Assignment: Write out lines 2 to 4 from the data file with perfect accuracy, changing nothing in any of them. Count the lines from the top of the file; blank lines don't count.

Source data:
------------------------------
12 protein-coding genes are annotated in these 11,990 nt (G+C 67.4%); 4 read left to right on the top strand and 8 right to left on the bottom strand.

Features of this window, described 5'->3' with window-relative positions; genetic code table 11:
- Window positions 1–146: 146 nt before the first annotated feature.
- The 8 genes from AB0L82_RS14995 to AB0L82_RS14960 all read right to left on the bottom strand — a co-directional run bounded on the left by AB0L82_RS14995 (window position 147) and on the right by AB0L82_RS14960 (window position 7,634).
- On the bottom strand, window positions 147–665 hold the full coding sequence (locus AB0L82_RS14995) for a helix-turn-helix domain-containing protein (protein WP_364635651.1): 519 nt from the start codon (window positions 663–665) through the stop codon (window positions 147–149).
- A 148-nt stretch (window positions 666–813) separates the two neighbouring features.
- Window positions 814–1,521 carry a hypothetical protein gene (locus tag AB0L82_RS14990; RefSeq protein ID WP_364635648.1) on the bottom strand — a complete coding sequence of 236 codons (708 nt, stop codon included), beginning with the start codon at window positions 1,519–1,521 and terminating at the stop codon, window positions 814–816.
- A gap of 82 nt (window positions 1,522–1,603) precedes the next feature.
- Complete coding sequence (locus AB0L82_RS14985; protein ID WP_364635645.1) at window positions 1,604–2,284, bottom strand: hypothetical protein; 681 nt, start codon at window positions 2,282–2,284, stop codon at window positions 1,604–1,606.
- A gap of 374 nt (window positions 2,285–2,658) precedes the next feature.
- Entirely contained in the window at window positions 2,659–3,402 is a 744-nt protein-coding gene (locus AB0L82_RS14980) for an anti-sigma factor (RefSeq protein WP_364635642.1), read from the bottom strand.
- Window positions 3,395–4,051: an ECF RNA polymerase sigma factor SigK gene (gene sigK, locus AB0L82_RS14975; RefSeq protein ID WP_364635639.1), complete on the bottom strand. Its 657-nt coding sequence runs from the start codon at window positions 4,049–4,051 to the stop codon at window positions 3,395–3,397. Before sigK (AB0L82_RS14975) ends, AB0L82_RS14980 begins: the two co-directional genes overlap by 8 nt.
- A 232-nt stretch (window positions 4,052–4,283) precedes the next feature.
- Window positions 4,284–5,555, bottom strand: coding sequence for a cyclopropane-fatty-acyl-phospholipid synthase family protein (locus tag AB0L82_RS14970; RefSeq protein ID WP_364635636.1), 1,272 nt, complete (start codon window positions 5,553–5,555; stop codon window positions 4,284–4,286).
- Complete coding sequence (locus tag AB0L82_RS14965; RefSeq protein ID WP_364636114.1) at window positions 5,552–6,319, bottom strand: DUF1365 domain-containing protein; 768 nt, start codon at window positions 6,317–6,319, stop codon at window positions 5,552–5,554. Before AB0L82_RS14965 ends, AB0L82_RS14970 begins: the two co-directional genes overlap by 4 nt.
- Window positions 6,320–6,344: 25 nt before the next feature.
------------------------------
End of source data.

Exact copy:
Features of this window, described 5'->3' with window-relative positions; genetic code table 11:
- Window positions 1–146: 146 nt before the first annotated feature.
- The 8 genes from AB0L82_RS14995 to AB0L82_RS14960 all read right to left on the bottom strand — a co-directional run bounded on the left by AB0L82_RS14995 (window position 147) and on the right by AB0L82_RS14960 (window position 7,634).